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News Poaching Texas

Youths Witness Poaching, Dumpster Diving for Clues, Beer Busted: Game Warden Stories

by Scott Bernarde   |  February 21st, 2018 0
game warden stories

Poaching reports in the U.S.. (Shutterstock image)

Officers face a myriad of incidents in the field — these Texas Game Warden stories range from the serious to the ridiculous.

Regularly, the Texas Parks & Wildlife Department posts “Game Warden Field Notes,” an online roundup of recent law enforcement stories directly from reports in the field.

The following items from that roundup are re-published here with permission.

It’s a Setup

The two 10-year-old boys who were hosted by a Texas game warden on a recent youth deer hunt in Scurry County have a first-hand account of poaching.

While the game warden and the boys were hunkered down in a blind, one of the boys asked, “What would happen if a poacher came here right now?” The game warden replied, “Arrest him, of course.”

Less than a half-hour later, they witnessed a poaching incident after they spotted a spike buck 300 yards away.

A pickup truck on an adjacent county road rolled up, and a passenger got out and shot the deer.

The driver and passenger both exited their truck and ran into the field where the boys were hunting, grabbed the deer, and began dragging it back to their vehicle.

The warden watched in disbelief.

He called one of the boys fathers, who was nearby, to watch the kids so he could pursue the suspected poachers. The suspects were caught a short time later, arrested and taken to jail.

The boys got to experience first-hand life as a game warden.

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Beer Busted

A Red River County game warden used the lot numbers on cans of beer to crack a case regarding illegal dumping of deer carcasses.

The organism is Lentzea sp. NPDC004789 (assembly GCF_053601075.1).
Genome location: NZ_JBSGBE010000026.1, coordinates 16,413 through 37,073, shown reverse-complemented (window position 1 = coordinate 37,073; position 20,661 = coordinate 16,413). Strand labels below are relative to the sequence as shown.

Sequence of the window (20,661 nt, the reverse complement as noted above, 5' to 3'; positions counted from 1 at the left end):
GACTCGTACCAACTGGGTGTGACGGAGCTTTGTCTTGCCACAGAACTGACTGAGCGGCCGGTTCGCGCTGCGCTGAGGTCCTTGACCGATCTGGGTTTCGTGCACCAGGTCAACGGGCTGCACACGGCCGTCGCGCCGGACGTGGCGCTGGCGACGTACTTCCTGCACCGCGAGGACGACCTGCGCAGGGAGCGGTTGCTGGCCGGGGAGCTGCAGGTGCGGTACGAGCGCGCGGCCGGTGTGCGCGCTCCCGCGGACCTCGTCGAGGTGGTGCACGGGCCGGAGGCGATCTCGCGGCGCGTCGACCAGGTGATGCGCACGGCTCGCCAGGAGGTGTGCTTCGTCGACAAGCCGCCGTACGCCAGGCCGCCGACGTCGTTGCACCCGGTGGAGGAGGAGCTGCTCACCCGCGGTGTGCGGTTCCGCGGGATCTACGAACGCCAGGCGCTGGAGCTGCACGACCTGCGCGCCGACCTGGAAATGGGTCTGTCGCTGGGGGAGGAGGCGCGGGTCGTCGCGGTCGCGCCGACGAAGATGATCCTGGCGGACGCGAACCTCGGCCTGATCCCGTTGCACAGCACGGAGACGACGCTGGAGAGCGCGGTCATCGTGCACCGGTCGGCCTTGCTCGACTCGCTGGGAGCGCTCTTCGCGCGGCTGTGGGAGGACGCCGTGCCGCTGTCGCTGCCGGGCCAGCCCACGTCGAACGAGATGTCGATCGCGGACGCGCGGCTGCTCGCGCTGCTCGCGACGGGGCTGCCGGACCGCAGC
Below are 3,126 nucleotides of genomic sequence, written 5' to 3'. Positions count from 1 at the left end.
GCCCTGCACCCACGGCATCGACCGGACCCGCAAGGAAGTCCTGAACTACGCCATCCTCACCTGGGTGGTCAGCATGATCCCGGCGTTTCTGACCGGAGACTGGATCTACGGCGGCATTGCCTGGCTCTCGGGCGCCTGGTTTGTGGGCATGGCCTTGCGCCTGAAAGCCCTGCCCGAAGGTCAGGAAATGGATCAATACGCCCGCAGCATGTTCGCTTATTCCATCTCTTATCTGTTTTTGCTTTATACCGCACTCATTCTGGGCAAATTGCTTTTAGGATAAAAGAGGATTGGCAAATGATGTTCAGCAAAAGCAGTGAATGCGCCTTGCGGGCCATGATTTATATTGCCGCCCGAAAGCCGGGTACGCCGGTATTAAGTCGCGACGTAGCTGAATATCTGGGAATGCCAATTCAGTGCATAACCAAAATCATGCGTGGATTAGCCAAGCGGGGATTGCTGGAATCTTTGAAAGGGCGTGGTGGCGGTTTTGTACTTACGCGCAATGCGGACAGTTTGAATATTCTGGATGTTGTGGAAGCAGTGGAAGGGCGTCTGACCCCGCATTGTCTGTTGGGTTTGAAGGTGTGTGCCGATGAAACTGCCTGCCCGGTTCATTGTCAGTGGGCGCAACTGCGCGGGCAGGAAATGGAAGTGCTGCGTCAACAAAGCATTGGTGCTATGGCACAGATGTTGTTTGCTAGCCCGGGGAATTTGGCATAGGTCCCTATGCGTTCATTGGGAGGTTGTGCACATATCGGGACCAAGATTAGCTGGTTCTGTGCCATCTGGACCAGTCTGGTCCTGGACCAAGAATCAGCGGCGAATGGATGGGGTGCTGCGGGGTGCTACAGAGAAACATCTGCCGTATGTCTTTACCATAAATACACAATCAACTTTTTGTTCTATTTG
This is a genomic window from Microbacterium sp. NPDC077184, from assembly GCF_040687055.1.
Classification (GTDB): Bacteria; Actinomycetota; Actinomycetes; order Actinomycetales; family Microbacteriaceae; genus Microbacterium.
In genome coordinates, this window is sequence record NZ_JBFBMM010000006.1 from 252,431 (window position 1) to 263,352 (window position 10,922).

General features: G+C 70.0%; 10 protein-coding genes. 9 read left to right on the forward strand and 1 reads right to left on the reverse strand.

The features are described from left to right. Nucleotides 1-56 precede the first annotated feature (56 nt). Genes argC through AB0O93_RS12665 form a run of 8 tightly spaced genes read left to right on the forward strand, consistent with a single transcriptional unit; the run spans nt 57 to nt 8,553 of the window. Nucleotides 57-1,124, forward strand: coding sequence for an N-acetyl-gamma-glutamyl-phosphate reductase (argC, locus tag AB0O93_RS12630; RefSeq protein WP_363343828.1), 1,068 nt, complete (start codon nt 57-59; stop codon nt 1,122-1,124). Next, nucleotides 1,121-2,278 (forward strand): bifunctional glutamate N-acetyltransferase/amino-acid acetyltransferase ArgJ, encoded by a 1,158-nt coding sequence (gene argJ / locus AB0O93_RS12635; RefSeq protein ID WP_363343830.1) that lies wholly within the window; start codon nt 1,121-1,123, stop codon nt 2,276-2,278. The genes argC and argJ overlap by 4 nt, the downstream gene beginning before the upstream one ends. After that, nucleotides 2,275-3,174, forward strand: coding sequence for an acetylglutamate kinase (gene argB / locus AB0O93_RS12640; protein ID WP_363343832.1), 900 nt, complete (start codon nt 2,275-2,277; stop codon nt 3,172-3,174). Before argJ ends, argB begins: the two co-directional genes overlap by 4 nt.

Acting on a report of four yearling deer carcasses and a hog having been dumped along a county road, the warden collected evidence, including two beer cans and a feed tub with white feathers inside. A week later, another report was made about another dumped deer.

The warden went to the nearest house and spoke with the homeowners, who admitted their son legally killed a doe and it fell off the ATV on his way to dump it on another property.

During the interview, the warden observed several deer hides in the yard. The homeowners stated their dogs had dragged the hides into the yard. After collecting the hides, which were consistent in size with the dumped yearling carcasses, the warden made a visit to a neighbor who denied any knowledge of the incident.

The warden noticed feed tubs at their house, a pile of beer cans, and white chickens consistent with the evidence he found at the dump site.

He retrieved the beer cans from the dump site and compared them to ones located at the house. He was able to match a specific lot number on the bottom of the can and an expiration date, meaning the two beer cans from the dump site were connected to this house.

When confronted with this, the suspects admitted to illegally dumping the deer. The cases are pending.